A recent post of mine had a WordPress-recommended “along the same lines” link that brought me back to a post I did last March about all the things I was tired of seeing in books I was reading. Then a couple of days ago on Twitter I caught a link to an article from the recent SCBWI Bulletin that was an update of an earlier list on the most over-used things in middle grade and YA.
While Joelle Anthony’s list has many things I agree with, I think the differences in our lists might represent the books we read. Clearly I don’t read as many books with girls as main characters, and I suspect my list leans more toward middle grade (a heavy influence in the year leading up to that post) where I suspect her list leans more toward YA.
Also, where Joelle is clear about saying that her list is not to be taken as a “never” list, I think I might still be leaning toward the “stop, now, please” end of the spectrum.
Joelle Anthony’s The NEW Red-Haired Best Friend article.
My post In Moratorium.
I think I will add one thing that isn’t on either list that has to do with the vogue of calling everything written in three lines with a meter of five syllables/seven syllables/five syllables haiku. This would be akin to defining a limerick as five lines with an AABBA rhyme scheme without mentioning its rhythms or the usual “twist” ending. The haiku isn’t simply about syllables, but about an observation made in two lines with a new awareness in the third (or vice versa); the haiku isn’t simply a sentence seventeen syllables that can be broken up, or a combination of sentences that are jammed into the structure. Most often, the most egregious of these haiku violators are aimed at a boy audience with subjects like zombies and pirates and just plain ol’ boy activity, done with a wink that says “Hey, kid, poetry can be FUN!” The problem is that it cheapens the haiku form, presents bad examples as good, and suggests that a reader doesn’t need to know the difference. All of that to say No more bad poetry fobbed off as haiku.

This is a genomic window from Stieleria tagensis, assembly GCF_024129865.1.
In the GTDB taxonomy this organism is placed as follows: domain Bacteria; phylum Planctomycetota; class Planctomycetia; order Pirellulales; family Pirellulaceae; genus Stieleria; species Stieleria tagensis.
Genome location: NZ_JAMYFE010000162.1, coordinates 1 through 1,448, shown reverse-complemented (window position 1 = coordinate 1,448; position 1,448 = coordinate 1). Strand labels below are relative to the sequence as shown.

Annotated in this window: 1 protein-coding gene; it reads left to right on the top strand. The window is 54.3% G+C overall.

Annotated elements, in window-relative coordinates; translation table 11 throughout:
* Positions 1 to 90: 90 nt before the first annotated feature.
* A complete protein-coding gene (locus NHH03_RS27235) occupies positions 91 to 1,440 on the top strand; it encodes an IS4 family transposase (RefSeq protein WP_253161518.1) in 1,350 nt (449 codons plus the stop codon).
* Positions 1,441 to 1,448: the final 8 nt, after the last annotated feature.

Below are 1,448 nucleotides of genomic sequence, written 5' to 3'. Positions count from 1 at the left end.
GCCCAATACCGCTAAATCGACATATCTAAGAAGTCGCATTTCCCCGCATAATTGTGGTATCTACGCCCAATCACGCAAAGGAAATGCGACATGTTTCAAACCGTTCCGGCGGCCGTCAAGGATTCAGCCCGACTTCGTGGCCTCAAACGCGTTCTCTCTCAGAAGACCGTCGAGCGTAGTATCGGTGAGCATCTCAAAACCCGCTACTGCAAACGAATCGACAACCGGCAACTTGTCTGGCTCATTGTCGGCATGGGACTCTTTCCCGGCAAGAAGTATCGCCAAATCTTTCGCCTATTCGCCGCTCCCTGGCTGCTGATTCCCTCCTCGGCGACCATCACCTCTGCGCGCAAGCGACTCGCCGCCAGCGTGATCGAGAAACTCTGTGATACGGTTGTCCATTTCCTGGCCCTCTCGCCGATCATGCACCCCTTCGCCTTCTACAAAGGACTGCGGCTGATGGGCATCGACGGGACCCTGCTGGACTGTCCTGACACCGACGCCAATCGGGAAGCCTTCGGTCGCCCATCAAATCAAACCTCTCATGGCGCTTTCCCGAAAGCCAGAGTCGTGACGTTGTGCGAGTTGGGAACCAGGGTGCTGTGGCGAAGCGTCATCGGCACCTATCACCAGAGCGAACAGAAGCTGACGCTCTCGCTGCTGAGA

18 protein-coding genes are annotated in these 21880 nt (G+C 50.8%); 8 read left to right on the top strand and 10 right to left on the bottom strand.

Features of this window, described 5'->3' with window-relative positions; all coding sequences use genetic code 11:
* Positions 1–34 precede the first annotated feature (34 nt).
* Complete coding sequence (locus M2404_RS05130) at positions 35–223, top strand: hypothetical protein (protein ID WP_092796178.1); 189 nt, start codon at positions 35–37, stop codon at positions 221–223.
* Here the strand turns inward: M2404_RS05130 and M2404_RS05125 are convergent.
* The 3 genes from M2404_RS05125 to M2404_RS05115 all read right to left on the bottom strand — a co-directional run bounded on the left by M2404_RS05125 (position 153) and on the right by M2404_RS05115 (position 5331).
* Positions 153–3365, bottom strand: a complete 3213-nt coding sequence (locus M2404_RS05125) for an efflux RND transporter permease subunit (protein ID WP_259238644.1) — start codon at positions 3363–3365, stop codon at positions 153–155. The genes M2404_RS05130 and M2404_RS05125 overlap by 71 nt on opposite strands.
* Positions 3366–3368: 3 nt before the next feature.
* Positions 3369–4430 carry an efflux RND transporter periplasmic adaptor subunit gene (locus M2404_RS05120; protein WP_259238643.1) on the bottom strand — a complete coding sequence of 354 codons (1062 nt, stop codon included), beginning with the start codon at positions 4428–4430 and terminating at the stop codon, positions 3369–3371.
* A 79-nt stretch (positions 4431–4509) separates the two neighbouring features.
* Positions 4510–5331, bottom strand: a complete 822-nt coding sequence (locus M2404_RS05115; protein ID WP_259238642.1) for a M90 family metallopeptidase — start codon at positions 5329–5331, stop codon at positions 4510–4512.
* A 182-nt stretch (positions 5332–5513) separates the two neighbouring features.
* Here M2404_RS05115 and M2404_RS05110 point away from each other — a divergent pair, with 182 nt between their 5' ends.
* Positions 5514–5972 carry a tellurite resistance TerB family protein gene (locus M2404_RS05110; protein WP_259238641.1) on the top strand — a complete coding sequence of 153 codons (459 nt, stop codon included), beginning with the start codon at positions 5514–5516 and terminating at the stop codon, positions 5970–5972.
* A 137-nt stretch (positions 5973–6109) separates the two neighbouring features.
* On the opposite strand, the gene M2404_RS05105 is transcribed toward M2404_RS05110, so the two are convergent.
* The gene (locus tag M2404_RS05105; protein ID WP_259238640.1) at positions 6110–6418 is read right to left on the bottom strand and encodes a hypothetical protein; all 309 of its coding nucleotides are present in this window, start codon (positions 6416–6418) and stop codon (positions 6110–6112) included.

But don’t just take my word for it. Read everything and judge for yourself, as I always say.